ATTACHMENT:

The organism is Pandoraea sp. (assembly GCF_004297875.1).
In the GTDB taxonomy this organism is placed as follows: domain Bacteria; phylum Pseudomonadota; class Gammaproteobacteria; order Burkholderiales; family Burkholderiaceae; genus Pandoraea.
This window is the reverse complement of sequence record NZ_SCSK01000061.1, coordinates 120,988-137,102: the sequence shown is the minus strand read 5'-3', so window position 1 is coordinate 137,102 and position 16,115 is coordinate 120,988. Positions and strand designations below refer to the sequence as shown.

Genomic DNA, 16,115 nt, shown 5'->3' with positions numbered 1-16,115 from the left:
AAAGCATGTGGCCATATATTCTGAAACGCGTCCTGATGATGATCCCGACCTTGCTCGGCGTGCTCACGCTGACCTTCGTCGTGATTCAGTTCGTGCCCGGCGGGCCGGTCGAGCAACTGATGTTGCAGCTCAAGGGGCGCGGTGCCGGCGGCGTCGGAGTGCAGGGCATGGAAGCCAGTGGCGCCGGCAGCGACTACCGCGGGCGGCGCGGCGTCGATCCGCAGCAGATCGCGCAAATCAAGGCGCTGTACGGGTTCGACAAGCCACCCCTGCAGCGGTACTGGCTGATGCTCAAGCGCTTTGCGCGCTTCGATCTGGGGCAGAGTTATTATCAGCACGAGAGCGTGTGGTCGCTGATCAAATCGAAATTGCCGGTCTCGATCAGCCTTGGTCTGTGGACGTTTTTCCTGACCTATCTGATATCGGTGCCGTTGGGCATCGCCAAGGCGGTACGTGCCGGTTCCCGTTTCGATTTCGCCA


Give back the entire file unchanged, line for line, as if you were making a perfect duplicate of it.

The organism is Pandoraea sp. (assembly GCF_004297875.1).
In the GTDB taxonomy this organism is placed as follows: domain Bacteria; phylum Pseudomonadota; class Gammaproteobacteria; order Burkholderiales; family Burkholderiaceae; genus Pandoraea.
This window is the reverse complement of sequence record NZ_SCSK01000061.1, coordinates 120,988-137,102: the sequence shown is the minus strand read 5'-3', so window position 1 is coordinate 137,102 and position 16,115 is coordinate 120,988. Positions and strand designations below refer to the sequence as shown.

Genomic DNA, 16,115 nt, shown 5'->3' with positions numbered 1-16,115 from the left:
AAAGCATGTGGCCATATATTCTGAAACGCGTCCTGATGATGATCCCGACCTTGCTCGGCGTGCTCACGCTGACCTTCGTCGTGATTCAGTTCGTGCCCGGCGGGCCGGTCGAGCAACTGATGTTGCAGCTCAAGGGGCGCGGTGCCGGCGGCGTCGGAGTGCAGGGCATGGAAGCCAGTGGCGCCGGCAGCGACTACCGCGGGCGGCGCGGCGTCGATCCGCAGCAGATCGCGCAAATCAAGGCGCTGTACGGGTTCGACAAGCCACCCCTGCAGCGGTACTGGCTGATGCTCAAGCGCTTTGCGCGCTTCGATCTGGGGCAGAGTTATTATCAGCACGAGAGCGTGTGGTCGCTGATCAAATCGAAATTGCCGGTCTCGATCAGCCTTGGTCTGTGGACGTTTTTCCTGACCTATCTGATATCGGTGCCGTTGGGCATCGCCAAGGCGGTACGTGCCGGTTCCCGTTTCGATTTCGCCA